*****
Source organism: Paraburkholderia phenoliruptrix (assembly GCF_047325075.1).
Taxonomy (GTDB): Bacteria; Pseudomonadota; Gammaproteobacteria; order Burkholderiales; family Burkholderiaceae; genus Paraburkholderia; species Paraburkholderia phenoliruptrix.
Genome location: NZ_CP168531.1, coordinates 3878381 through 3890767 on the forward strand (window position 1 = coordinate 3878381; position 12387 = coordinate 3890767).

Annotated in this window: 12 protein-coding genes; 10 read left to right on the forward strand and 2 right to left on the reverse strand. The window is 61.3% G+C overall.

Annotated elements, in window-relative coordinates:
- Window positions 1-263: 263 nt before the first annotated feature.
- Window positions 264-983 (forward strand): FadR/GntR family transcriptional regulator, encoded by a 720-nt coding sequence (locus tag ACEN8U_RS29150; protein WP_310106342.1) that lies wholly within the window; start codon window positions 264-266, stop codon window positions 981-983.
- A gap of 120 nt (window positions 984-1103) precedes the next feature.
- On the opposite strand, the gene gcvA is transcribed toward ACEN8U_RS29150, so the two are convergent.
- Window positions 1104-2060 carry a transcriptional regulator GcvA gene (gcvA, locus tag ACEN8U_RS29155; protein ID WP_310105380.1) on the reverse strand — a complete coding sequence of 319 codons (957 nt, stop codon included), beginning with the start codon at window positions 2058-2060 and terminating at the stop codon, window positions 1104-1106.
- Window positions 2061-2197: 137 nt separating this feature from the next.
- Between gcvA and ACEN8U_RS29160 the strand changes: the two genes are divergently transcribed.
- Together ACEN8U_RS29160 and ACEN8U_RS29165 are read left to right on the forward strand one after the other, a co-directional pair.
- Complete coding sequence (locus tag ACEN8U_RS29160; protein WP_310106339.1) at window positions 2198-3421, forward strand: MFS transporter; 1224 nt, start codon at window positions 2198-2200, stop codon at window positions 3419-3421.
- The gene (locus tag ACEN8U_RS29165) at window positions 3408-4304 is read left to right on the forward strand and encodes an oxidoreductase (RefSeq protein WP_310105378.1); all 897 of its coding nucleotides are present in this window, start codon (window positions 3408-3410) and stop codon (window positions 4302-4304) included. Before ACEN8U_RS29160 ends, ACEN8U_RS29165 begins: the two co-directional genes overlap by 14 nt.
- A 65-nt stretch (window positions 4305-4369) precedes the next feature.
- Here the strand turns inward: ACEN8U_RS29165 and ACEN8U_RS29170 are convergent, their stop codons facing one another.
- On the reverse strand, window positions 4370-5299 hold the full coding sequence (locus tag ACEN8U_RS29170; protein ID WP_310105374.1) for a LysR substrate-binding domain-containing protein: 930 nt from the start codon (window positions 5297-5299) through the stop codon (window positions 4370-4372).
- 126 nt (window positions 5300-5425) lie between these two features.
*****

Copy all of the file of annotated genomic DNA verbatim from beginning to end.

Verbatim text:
Source organism: Paraburkholderia phenoliruptrix (assembly GCF_047325075.1).
Taxonomy (GTDB): Bacteria; Pseudomonadota; Gammaproteobacteria; order Burkholderiales; family Burkholderiaceae; genus Paraburkholderia; species Paraburkholderia phenoliruptrix.
Genome location: NZ_CP168531.1, coordinates 3878381 through 3890767 on the forward strand (window position 1 = coordinate 3878381; position 12387 = coordinate 3890767).

Annotated in this window: 12 protein-coding genes; 10 read left to right on the forward strand and 2 right to left on the reverse strand. The window is 61.3% G+C overall.

Annotated elements, in window-relative coordinates:
- Window positions 1-263: 263 nt before the first annotated feature.
- Window positions 264-983 (forward strand): FadR/GntR family transcriptional regulator, encoded by a 720-nt coding sequence (locus tag ACEN8U_RS29150; protein WP_310106342.1) that lies wholly within the window; start codon window positions 264-266, stop codon window positions 981-983.
- A gap of 120 nt (window positions 984-1103) precedes the next feature.
- On the opposite strand, the gene gcvA is transcribed toward ACEN8U_RS29150, so the two are convergent.
- Window positions 1104-2060 carry a transcriptional regulator GcvA gene (gcvA, locus tag ACEN8U_RS29155; protein ID WP_310105380.1) on the reverse strand — a complete coding sequence of 319 codons (957 nt, stop codon included), beginning with the start codon at window positions 2058-2060 and terminating at the stop codon, window positions 1104-1106.
- Window positions 2061-2197: 137 nt separating this feature from the next.
- Between gcvA and ACEN8U_RS29160 the strand changes: the two genes are divergently transcribed.
- Together ACEN8U_RS29160 and ACEN8U_RS29165 are read left to right on the forward strand one after the other, a co-directional pair.
- Complete coding sequence (locus tag ACEN8U_RS29160; protein WP_310106339.1) at window positions 2198-3421, forward strand: MFS transporter; 1224 nt, start codon at window positions 2198-2200, stop codon at window positions 3419-3421.
- The gene (locus tag ACEN8U_RS29165) at window positions 3408-4304 is read left to right on the forward strand and encodes an oxidoreductase (RefSeq protein WP_310105378.1); all 897 of its coding nucleotides are present in this window, start codon (window positions 3408-3410) and stop codon (window positions 4302-4304) included. Before ACEN8U_RS29160 ends, ACEN8U_RS29165 begins: the two co-directional genes overlap by 14 nt.
- A 65-nt stretch (window positions 4305-4369) precedes the next feature.
- Here the strand turns inward: ACEN8U_RS29165 and ACEN8U_RS29170 are convergent, their stop codons facing one another.
- On the reverse strand, window positions 4370-5299 hold the full coding sequence (locus tag ACEN8U_RS29170; protein ID WP_310105374.1) for a LysR substrate-binding domain-containing protein: 930 nt from the start codon (window positions 5297-5299) through the stop codon (window positions 4370-4372).
- 126 nt (window positions 5300-5425) lie between these two features.